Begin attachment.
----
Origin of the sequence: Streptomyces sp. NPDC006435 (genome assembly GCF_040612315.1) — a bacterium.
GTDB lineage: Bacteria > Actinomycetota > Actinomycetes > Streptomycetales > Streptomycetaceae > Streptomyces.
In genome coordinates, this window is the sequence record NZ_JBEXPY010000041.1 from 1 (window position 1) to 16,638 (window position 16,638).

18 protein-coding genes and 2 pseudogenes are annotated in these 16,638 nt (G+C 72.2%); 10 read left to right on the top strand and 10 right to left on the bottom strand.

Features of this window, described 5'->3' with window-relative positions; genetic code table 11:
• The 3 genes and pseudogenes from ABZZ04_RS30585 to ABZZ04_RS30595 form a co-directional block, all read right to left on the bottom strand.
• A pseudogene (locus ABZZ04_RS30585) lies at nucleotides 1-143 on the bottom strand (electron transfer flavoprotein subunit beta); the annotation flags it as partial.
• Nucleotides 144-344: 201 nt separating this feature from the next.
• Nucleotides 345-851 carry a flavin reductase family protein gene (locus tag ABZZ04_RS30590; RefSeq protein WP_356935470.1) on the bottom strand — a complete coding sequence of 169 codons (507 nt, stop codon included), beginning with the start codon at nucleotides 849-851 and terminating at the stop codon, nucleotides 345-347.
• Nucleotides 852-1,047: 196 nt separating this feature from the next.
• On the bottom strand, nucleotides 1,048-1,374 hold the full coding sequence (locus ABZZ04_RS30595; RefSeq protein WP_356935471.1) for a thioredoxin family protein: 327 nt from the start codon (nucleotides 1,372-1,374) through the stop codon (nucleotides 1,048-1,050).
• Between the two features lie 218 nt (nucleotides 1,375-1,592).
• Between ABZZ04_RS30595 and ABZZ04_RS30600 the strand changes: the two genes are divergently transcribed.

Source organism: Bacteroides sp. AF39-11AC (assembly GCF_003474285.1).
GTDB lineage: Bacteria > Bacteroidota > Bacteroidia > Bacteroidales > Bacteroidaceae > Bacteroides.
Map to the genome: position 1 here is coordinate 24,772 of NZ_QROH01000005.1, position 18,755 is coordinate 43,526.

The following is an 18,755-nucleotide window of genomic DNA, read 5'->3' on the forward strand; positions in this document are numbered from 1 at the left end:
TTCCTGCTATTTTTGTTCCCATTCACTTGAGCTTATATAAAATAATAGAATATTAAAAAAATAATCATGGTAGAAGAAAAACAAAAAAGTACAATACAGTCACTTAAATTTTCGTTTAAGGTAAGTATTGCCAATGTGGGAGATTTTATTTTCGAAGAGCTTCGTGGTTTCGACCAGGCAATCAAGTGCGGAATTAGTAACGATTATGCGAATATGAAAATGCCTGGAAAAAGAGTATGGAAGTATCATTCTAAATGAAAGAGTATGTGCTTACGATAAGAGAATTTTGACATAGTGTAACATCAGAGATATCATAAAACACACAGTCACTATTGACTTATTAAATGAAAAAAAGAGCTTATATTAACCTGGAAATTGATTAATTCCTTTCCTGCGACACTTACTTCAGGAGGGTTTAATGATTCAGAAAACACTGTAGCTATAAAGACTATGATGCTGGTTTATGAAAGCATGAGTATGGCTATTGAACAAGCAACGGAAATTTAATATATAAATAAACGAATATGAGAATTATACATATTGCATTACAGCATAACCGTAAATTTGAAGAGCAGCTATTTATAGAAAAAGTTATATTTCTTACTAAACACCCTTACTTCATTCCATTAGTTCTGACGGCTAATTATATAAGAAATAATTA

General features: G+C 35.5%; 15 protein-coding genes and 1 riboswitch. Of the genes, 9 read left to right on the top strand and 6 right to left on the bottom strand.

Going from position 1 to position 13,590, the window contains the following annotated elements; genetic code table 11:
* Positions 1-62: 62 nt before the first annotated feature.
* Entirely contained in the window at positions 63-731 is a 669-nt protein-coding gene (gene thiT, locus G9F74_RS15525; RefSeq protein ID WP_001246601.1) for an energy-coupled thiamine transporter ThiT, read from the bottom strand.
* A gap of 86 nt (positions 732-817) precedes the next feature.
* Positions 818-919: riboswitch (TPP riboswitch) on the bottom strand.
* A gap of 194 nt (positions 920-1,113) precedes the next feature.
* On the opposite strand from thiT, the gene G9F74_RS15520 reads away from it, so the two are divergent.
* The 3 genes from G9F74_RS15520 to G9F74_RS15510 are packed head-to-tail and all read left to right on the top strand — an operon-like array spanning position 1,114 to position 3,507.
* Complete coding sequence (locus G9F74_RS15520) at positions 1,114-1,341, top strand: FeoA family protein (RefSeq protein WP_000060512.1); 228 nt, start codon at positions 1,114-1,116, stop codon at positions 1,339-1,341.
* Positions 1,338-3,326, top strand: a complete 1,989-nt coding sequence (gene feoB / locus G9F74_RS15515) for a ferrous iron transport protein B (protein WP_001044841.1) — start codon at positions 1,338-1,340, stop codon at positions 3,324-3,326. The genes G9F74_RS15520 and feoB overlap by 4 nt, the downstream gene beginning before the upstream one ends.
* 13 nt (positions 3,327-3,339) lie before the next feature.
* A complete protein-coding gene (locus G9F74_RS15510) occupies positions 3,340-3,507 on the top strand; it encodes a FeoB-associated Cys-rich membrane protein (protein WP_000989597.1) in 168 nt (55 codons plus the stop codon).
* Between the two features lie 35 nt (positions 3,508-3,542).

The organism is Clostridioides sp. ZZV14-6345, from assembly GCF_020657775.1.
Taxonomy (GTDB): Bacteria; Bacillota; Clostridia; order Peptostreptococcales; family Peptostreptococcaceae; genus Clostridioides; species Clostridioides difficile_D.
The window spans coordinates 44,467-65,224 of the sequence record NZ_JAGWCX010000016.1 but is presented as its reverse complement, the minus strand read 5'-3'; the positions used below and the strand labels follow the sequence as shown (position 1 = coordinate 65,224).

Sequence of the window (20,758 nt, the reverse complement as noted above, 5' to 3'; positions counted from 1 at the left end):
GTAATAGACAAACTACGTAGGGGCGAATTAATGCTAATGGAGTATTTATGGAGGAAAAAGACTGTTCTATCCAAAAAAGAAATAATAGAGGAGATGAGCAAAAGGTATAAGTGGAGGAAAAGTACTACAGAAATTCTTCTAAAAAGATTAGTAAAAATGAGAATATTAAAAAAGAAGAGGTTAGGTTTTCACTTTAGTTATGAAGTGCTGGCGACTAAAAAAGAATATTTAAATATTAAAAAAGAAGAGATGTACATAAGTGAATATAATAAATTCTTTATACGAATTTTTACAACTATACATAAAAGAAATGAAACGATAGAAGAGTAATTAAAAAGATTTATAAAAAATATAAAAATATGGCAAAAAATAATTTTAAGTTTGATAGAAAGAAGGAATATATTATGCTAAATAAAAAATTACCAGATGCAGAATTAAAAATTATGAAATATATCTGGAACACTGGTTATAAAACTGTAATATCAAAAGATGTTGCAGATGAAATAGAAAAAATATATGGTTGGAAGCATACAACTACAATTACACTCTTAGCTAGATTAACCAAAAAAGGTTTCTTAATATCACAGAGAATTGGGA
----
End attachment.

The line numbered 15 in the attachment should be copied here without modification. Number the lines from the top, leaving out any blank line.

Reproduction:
GTDB lineage: Bacteria > Bacteroidota > Bacteroidia > Bacteroidales > Bacteroidaceae > Bacteroides.